CHICAGO (CBS) — An Amtrak police officer has been charged with first-degree murder for fatally shooting a 25-year-old Minnesota man earlier this month near Union Station.
Chad Robertson died Wednesday, one week after being shot.
The Cook County State’s Attorney’s office said the officer who shot Robertson, 31-year-old LaRoyce Tankson, turned himself in late Thursday, and has been charged with first-degree murder. A judge set his bail at $250,000 Friday afternoon; Tankson later bonded out.
Law enforcement sources have said Tankson was responding to a robbery at the time of the shooting, but Robertson’s family has disputed that.
On Feb. 8, Robertson and a friend were returning to Minneapolis from a wedding in Memphis, when their Megabus made a stopover in Chicago, and they went into Union Station to get warm.
“He was just trying to come home,” cried girlfriend, Arterria Lipsey. “He was just trying to come home.”
Prosecutors say Tankson and his partner saw Robertson smoking marijuana on the sidewalk. As officers patted down the father of two, he ran from Tankson.
In court, Tankson’s defense attorney Will Fahy told the judge Robertson was running away with his left hand in his pocket and turned toward his client.
“He reasonably believed he was about to be shot and he reasonably believed that man had a gun in his hand.”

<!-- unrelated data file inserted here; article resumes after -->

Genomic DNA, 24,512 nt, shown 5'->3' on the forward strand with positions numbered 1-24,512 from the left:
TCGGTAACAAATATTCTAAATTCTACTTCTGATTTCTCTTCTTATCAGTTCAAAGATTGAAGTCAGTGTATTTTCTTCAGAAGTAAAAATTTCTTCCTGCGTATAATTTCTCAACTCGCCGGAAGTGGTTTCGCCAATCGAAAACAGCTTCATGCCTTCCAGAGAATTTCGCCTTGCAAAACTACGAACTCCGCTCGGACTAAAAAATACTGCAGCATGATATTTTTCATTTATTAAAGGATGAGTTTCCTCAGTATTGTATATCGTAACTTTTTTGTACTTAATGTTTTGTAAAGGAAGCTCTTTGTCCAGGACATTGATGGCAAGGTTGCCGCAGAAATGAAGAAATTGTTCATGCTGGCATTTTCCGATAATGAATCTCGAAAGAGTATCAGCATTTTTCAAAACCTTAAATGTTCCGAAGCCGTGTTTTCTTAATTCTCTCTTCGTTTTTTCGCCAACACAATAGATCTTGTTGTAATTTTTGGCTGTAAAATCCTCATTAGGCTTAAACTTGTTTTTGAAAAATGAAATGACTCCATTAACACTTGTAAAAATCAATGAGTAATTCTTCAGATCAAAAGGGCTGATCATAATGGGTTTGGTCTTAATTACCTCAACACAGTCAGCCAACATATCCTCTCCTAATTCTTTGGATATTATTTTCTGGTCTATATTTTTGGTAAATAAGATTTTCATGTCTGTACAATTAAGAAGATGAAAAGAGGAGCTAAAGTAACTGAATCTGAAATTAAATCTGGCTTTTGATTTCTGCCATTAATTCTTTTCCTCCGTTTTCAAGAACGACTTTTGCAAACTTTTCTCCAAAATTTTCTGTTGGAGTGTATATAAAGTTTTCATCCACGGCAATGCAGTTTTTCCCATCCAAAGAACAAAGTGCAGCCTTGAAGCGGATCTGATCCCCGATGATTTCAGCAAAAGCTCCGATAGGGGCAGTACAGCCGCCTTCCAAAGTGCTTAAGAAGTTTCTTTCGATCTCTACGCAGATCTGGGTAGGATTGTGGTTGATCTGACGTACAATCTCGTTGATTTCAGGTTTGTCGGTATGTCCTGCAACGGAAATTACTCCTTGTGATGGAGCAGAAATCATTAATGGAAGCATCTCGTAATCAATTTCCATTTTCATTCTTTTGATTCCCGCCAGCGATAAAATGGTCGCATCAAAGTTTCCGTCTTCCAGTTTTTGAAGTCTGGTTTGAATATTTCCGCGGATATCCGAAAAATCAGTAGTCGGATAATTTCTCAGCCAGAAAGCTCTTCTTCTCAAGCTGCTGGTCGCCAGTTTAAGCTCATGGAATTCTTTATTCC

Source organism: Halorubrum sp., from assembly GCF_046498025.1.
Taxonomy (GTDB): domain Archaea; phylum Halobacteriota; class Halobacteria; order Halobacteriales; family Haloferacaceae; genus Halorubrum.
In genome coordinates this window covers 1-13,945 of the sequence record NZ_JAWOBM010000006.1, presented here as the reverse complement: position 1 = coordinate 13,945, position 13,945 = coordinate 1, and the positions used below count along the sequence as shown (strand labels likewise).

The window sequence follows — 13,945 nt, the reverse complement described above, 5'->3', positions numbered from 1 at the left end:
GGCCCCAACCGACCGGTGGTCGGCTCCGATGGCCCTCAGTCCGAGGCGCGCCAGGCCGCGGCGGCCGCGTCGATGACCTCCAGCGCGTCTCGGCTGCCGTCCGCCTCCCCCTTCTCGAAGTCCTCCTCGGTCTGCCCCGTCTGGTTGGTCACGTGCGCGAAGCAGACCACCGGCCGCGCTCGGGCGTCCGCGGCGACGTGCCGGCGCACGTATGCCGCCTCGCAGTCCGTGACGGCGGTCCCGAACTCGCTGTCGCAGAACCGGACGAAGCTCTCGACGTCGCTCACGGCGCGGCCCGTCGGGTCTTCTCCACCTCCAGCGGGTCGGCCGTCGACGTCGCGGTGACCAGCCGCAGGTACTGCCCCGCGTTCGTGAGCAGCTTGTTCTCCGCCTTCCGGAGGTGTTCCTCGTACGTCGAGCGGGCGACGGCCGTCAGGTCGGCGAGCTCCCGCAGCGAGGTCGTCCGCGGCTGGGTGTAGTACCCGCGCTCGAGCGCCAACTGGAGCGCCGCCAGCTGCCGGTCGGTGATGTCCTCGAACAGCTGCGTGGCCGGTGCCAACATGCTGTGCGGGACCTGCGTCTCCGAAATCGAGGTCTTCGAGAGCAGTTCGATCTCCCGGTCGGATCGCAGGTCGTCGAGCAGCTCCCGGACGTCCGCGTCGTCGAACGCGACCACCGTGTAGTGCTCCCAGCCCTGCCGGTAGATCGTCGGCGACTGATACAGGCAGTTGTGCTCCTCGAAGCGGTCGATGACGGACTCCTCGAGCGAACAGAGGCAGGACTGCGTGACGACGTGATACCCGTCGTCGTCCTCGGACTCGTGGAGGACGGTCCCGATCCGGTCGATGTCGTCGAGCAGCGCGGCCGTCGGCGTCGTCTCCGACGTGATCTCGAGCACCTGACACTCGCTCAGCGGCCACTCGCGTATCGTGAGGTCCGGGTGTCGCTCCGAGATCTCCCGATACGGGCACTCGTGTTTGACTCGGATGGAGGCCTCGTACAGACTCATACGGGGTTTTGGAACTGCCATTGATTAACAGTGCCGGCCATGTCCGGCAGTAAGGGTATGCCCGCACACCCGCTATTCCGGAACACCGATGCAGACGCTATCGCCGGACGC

Prosecutors disagree Robertson made any threatening gestures.
Robertson’s family has said they are considering a wrongful death lawsuit.
“We are confident today we will get justice. We are glad today he was charged,” Chad Robertson’s sister, Nina Robertson, told reporters Friday.
According to Amtrak Police Department’s 2015 annual report Tankson was hired as a police officer that year. He was placed on administrative duty after the shooting.
Amtrak has said little about the shooting. Friday afternoon, spokesman Marc Magliari issued the following statement: “Amtrak continues to cooperate fully with the Chicago Police Department and State’s Attorney’s office. As this matter is ongoing, we are unable to comment further.”
The Amtrak Police Fraternal Order of Police issued a statement Friday that was supportive of Tankson.
“He has displayed exemplary professionalism in the line of duty and has played an important role in securing the safety of the 3 million Amtrak passengers who pass through Union station every year,” the statement said.
“While we are confident that any judge or jury will find that Officer Tankson acted within the law and out of fear for his life, we disagree with the State’s Attorney’s decision to charge against Officer Tankson before a complete and through investigation was conducted.”